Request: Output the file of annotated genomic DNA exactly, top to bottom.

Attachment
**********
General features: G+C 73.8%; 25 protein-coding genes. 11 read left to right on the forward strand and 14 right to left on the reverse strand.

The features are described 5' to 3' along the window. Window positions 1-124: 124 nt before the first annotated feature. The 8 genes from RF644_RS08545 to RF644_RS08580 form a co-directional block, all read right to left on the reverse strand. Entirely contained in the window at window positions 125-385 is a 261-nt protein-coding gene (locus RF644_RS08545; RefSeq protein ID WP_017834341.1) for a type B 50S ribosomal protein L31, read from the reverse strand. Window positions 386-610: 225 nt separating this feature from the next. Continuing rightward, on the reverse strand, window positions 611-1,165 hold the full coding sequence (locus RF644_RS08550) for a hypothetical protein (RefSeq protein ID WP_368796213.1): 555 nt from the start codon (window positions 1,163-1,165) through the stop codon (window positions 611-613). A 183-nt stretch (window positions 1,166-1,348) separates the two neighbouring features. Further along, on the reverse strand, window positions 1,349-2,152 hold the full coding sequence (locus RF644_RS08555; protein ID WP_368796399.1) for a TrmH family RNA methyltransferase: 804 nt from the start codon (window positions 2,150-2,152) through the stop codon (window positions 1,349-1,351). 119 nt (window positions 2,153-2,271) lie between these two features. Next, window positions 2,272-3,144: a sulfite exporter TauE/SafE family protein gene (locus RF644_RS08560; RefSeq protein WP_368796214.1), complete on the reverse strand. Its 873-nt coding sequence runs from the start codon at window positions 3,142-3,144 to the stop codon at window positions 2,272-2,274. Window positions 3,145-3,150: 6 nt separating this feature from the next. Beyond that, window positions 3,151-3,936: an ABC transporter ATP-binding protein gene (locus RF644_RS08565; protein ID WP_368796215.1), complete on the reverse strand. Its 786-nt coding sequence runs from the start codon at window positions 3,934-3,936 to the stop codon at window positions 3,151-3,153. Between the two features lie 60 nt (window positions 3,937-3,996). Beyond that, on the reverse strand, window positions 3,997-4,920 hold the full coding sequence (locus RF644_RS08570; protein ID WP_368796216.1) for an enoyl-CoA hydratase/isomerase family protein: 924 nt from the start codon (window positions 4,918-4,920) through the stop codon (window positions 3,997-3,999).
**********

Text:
General features: G+C 73.8%; 25 protein-coding genes. 11 read left to right on the forward strand and 14 right to left on the reverse strand.

The features are described 5' to 3' along the window. Window positions 1-124: 124 nt before the first annotated feature. The 8 genes from RF644_RS08545 to RF644_RS08580 form a co-directional block, all read right to left on the reverse strand. Entirely contained in the window at window positions 125-385 is a 261-nt protein-coding gene (locus RF644_RS08545; RefSeq protein ID WP_017834341.1) for a type B 50S ribosomal protein L31, read from the reverse strand. Window positions 386-610: 225 nt separating this feature from the next. Continuing rightward, on the reverse strand, window positions 611-1,165 hold the full coding sequence (locus RF644_RS08550) for a hypothetical protein (RefSeq protein ID WP_368796213.1): 555 nt from the start codon (window positions 1,163-1,165) through the stop codon (window positions 611-613). A 183-nt stretch (window positions 1,166-1,348) separates the two neighbouring features. Further along, on the reverse strand, window positions 1,349-2,152 hold the full coding sequence (locus RF644_RS08555; protein ID WP_368796399.1) for a TrmH family RNA methyltransferase: 804 nt from the start codon (window positions 2,150-2,152) through the stop codon (window positions 1,349-1,351). 119 nt (window positions 2,153-2,271) lie between these two features. Next, window positions 2,272-3,144: a sulfite exporter TauE/SafE family protein gene (locus RF644_RS08560; RefSeq protein WP_368796214.1), complete on the reverse strand. Its 873-nt coding sequence runs from the start codon at window positions 3,142-3,144 to the stop codon at window positions 2,272-2,274. Window positions 3,145-3,150: 6 nt separating this feature from the next. Beyond that, window positions 3,151-3,936: an ABC transporter ATP-binding protein gene (locus RF644_RS08565; protein ID WP_368796215.1), complete on the reverse strand. Its 786-nt coding sequence runs from the start codon at window positions 3,934-3,936 to the stop codon at window positions 3,151-3,153. Between the two features lie 60 nt (window positions 3,937-3,996). Beyond that, on the reverse strand, window positions 3,997-4,920 hold the full coding sequence (locus RF644_RS08570; protein ID WP_368796216.1) for an enoyl-CoA hydratase/isomerase family protein: 924 nt from the start codon (window positions 4,918-4,920) through the stop codon (window positions 3,997-3,999).